British government insults World War II veterans


This video from Britain is called Arctic Convoys commemoration 22.08.11.

From daily The Morning Star in Britain:

WWII convoy veterans banned from receiving Russian bravery medal

Monday 14 January 2013

Heartless ministers today banned thousands of WWII veterans from receiving Russian bravery medals for their service on Arctic convoys.

Three thousand British servicemen provided vital supplies to the Soviet Union to aid their fight against nazi Germany on the eastern front.

The Russian government has recognised the men’s bravery on what Winston Churchill called “the worst journey in the world” and offered them Ushakov medals.

But the Foreign Office says the veterans can’t accept them because they are in line to receive a British medal for their service and because it was more than five years ago.

Veteran Fred Henley said the government’s decision was “insulting.”

Russian diplomats say they can’t award the medals because of “British red tape.”

From Associated Press:

Britain says no to UK arctic convoy veterans accepting Russian medal for bravery in WWII

By Gregory Katz, The Associated Press January 14, 2013 11:50 AM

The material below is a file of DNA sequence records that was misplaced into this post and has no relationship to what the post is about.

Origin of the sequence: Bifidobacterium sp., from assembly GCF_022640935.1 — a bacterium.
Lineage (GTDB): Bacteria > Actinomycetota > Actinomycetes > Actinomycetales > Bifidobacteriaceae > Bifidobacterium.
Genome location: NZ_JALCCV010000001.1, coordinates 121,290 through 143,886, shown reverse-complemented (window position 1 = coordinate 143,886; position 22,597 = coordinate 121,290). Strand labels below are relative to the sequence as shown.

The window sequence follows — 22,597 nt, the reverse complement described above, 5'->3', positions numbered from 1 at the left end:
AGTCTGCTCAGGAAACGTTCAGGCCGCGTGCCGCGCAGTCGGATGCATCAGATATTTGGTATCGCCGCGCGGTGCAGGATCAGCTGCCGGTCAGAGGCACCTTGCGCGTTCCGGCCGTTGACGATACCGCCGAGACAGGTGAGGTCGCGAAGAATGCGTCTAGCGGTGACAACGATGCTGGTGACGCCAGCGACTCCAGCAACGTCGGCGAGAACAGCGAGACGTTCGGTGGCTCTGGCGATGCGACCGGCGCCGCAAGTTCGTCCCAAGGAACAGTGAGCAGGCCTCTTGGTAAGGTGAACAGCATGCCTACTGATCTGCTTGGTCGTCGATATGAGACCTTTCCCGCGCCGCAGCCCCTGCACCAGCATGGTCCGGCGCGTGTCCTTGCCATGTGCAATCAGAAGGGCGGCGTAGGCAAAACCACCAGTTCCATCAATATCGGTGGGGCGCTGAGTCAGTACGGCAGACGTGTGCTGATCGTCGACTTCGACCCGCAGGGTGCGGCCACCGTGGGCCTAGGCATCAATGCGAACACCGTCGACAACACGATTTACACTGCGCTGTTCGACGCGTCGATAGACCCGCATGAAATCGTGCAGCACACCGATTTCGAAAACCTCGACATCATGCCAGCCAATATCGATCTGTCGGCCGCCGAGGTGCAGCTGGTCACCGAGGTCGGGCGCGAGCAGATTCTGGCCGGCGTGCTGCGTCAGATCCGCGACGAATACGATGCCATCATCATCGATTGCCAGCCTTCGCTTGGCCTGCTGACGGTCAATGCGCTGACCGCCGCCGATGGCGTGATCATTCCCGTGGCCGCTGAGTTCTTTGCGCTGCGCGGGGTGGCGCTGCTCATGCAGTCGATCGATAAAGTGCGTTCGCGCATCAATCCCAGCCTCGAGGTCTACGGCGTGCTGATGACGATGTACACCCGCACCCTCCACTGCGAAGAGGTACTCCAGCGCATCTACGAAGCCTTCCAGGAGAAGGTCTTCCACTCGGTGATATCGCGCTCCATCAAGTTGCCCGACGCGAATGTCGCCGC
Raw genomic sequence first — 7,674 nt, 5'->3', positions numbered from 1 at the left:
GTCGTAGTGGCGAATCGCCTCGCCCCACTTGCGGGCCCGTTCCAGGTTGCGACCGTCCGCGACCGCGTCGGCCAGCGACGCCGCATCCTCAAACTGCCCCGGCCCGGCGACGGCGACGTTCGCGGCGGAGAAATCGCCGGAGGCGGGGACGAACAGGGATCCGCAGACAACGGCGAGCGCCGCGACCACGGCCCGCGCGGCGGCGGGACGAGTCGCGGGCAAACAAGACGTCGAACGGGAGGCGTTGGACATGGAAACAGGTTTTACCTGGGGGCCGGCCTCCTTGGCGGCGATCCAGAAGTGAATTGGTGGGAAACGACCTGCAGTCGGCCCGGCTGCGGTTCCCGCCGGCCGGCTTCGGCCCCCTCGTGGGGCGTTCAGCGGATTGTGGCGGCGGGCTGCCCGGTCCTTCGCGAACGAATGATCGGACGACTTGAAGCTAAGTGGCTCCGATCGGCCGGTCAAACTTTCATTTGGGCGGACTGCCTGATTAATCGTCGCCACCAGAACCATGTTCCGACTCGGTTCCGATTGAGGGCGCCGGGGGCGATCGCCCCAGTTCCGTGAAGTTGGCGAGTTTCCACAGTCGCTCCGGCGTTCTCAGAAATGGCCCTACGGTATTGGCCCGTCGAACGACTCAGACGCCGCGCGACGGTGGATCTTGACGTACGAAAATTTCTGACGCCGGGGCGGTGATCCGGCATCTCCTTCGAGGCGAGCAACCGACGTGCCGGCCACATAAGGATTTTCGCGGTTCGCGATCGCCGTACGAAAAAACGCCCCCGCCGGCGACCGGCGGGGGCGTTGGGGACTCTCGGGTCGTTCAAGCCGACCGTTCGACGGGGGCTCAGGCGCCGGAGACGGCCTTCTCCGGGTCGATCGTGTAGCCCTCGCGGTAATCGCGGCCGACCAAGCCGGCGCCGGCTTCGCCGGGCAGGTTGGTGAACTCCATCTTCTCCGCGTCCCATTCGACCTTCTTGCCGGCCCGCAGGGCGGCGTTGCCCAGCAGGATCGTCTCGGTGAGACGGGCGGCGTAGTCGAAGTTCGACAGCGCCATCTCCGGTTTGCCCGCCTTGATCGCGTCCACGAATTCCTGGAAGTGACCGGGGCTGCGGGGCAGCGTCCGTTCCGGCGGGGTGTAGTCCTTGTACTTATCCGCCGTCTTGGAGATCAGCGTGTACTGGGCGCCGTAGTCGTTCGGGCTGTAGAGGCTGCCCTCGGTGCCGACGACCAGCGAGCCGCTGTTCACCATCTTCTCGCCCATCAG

LONDON – Reay Clarke, who risked his life on World War II Arctic convoys, doesn’t understand why the British government wants him and other elderly veterans to turn down a medal for bravery offered by the Russian government.

“I honestly feel sore about it,” said Clarke, 89. “I think it’s disgraceful that we can’t just say yes to the Russians and tell them to go ahead and issue the medal. I think they are kind and thoughtful to remember what we did. We should just say, ‘Thank you very much.’”

The Foreign and Commonwealth Office said Friday that British sailors cannot accept the Ushakov Medal because they are in line to get a medal from the British government, and also because the events took place more than five years ago.

It is not surprising that the Russian government wants to honour — again — the sailors who participated in the convoys, which helped bring vital equipment to Soviet troops fighting a desperate battle against Hitler’s troops on the eastern front.

The weapons they delivered, including more than 7,500 fighter planes and 5,000 anti-tank guns, helped turn back Hitler’s invading forces, altering the course of the war, said Jacky Brookes, a manager of the Russia Arctic Convoy Museum Project, which plans to build a museum at the spot in northwest Scotland where the convoys were based.